Summer isn’t the only time to worry about woodsmoke

As we roll into fall, many people start cleaning out their wood-burning stoves and fireplaces to start heating their homes, or just to get that cozy ambiance. What many people don’t realize is that, when a lot of people are burning wood in their homes, the cumulative effect on air quality can be similar to a wildfire. OEC has been advocating to reduce harmful air pollution from urban wood fires and to provide healthier options for those that rely on woodburning as a primary heat source.  

Specifically, OEC has been working closely with Woodsmoke Free Portland and the Multnomah County Board of Commissioners over the past six months on the Multnomah County Woodsmoke Curtailment Program. The program aims to: 1) increase funding in their bi-annual budget to specifically fund a staffing position dedicated to the woodsmoke curtailment program, and 2) form a woodsmoke working group to recommend policies that will reduce the amount of wood smoke pollution in the County.

Spearheaded by Commissioners Susheela Jayapal and Jessica Vega Pederson, the Board of Commissioners unanimously approved the budget increase to hire a new air quality specialist within the Health Department. The woodsmoke working group which just had its last meeting, did not disappoint. It pulled together a list of County representatives, energy companies like PGE, stakeholders, energy experts like the Portland Clean Energy Fund, and other experts from rural counties to discuss policy that could be carried out by the new air quality specialist.

This is important because biomass and woodburning is toxic for the environment and our health.

Woodburning has long enjoyed a reputation as a clean, green, and renewable alternative to fossil fuels. We recently learned that Oregon emits 12.8million tons of particulate matter a year- similar to a small wildfire. Inhalation of woodsmoke can cause asthma and other respiratory illnesses. And a Stanford study concluded that the impacts of biomass (wood and similar products) burning are much greater than previously thought on our climate and responsible for 5-10 percent of worldwide mortalities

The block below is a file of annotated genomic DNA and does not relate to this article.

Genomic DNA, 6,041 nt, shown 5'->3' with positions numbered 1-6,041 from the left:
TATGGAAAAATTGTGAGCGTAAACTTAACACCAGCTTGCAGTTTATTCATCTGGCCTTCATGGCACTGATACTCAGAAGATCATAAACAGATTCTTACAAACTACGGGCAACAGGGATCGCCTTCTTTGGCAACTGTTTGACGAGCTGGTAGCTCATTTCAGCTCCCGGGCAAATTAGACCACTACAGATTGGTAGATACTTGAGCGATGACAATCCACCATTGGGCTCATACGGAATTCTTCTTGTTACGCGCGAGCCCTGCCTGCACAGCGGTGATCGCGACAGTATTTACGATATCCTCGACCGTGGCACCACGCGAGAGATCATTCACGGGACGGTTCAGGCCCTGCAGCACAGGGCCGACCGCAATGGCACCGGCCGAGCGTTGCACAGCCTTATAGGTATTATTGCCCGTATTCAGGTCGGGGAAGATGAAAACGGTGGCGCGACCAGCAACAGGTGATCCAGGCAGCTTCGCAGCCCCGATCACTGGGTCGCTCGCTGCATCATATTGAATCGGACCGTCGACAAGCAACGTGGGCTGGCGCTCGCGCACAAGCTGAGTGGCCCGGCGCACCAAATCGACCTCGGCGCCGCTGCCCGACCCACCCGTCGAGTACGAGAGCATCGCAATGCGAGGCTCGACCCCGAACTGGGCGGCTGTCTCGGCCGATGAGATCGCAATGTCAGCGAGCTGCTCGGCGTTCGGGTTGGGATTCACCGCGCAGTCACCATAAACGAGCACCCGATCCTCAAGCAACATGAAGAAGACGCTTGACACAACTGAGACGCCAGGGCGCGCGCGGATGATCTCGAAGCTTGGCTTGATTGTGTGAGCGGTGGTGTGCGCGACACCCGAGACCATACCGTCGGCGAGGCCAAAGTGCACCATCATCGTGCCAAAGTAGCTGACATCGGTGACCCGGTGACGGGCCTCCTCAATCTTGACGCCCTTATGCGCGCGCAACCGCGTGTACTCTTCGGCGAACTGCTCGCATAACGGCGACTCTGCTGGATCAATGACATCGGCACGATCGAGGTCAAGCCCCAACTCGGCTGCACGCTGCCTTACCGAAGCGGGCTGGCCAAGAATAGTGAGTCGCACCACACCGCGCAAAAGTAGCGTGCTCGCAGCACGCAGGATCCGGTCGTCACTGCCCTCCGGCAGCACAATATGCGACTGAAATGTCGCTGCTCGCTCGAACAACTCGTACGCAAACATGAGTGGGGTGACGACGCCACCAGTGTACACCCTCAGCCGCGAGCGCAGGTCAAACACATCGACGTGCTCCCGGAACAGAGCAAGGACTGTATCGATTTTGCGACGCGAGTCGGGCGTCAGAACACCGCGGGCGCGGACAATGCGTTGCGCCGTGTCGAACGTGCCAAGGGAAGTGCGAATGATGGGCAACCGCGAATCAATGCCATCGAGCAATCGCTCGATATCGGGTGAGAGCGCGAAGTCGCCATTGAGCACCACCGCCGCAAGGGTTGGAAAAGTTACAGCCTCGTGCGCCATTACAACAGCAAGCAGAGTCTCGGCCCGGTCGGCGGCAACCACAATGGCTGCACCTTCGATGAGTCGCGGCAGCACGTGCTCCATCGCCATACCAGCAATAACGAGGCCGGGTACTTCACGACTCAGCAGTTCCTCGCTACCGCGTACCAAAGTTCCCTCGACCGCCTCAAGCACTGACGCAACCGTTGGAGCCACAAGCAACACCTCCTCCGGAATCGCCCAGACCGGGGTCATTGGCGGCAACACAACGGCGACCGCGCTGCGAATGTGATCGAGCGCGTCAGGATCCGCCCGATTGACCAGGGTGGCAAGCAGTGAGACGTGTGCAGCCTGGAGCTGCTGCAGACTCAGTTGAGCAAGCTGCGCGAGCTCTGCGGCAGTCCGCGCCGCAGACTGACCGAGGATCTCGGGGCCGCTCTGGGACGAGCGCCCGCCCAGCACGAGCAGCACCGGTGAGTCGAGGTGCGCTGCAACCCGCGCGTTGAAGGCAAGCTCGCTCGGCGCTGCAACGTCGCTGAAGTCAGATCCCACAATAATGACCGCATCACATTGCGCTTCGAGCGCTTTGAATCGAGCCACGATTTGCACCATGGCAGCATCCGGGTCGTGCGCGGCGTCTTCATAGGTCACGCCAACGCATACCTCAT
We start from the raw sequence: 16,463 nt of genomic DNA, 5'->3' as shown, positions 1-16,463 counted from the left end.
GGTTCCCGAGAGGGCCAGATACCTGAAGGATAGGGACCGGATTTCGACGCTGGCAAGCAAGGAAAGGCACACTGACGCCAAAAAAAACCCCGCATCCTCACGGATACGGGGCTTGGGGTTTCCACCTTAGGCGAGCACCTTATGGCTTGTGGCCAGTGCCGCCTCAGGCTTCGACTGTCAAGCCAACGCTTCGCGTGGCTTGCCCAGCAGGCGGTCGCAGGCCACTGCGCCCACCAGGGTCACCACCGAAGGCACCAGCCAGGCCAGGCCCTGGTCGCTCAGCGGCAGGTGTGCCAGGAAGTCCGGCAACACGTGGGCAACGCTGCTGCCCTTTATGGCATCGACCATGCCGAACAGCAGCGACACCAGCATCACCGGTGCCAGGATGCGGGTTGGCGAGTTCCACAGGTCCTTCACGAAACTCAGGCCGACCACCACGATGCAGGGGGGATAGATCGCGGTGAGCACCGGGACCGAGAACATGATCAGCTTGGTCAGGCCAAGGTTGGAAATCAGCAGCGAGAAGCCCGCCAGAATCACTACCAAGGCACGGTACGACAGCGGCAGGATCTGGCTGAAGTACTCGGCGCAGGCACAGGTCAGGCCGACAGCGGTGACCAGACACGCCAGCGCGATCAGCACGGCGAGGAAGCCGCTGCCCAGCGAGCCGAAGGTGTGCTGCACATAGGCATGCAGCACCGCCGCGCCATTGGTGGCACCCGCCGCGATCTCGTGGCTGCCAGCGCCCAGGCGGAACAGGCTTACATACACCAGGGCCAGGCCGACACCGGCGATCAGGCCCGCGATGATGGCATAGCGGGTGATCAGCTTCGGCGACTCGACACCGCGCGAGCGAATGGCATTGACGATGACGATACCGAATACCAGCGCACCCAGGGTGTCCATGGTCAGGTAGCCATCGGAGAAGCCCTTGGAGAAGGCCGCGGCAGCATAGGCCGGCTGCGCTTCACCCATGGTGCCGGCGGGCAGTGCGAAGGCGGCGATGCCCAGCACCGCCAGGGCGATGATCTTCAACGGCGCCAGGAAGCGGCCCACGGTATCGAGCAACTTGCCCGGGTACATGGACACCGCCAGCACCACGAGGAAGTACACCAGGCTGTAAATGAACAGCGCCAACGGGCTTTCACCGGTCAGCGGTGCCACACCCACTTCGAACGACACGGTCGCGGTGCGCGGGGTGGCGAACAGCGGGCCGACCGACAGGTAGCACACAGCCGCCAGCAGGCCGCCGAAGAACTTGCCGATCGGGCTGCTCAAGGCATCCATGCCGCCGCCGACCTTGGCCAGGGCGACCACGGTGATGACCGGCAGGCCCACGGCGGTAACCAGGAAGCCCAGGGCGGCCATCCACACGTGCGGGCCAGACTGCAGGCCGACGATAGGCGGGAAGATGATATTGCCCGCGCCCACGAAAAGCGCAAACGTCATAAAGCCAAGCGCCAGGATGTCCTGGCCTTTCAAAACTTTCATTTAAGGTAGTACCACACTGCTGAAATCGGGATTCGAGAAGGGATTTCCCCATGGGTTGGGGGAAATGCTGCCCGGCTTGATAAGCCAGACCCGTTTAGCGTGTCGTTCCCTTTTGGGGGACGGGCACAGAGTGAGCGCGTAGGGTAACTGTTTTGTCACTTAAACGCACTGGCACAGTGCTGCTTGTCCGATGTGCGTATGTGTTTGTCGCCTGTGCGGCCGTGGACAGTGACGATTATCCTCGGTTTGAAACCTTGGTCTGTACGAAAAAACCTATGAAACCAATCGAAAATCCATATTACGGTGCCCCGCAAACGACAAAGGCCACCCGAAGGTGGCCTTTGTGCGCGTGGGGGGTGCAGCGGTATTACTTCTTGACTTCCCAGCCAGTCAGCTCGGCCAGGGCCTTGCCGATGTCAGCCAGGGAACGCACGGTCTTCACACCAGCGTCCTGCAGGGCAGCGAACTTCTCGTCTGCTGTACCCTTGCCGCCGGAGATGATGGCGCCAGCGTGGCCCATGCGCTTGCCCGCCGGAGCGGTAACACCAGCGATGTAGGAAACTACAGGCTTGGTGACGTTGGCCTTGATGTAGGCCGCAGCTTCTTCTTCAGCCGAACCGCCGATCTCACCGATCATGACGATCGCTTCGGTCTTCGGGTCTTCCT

Multnomah County is different
Unlike other, more rural, counties in our state, only 5% of the woodburning occurring within Multnomah County is for a primary source of heat. This means the majority of woodburning happening is for ambiance and recreation. And 55 percent of the wood burned within Portland is burned in inefficient and higher polluting fireplaces and outdoor fire pits. 

Moving Toward Equitable Policy
The policies recommended in the woodsmoke working group are therefore tailored towards Multnomah County. For example, OEC and our partners Woodsmoke Free Portland advocated for a grant program to fund wood-stove changeouts to heat pumps, and prioritizing low-income families and those burning primarily for heat and subsidies to help those families keep their energy bills lower. This is because rebates require low and middle-income families to front the costs of pricey upgrades. We also advocated for the wood burn ordinance to apply year-round. A lot has changed in our climate over the past few years. Currently, our woodsmoke ordinance applies from October 1 to March 1. It does not currently account for the now ever-intense wildfire seasons and poor air quality days that permeate Summer, nor the dry, fire-prone conditions in those months. We have also pushed the County to ensure that no one has to burn biomass for heat by the year 2025, to help us meet our 2030 Climate goals. 

Everyone deserves the right to healthy air that does not make them sick. And given the threat of COVID to lungs, the scope and urgency of the County’s woodsmoke abatement efforts must reflect this larger context.

Take our Woodsmoke pledge here.

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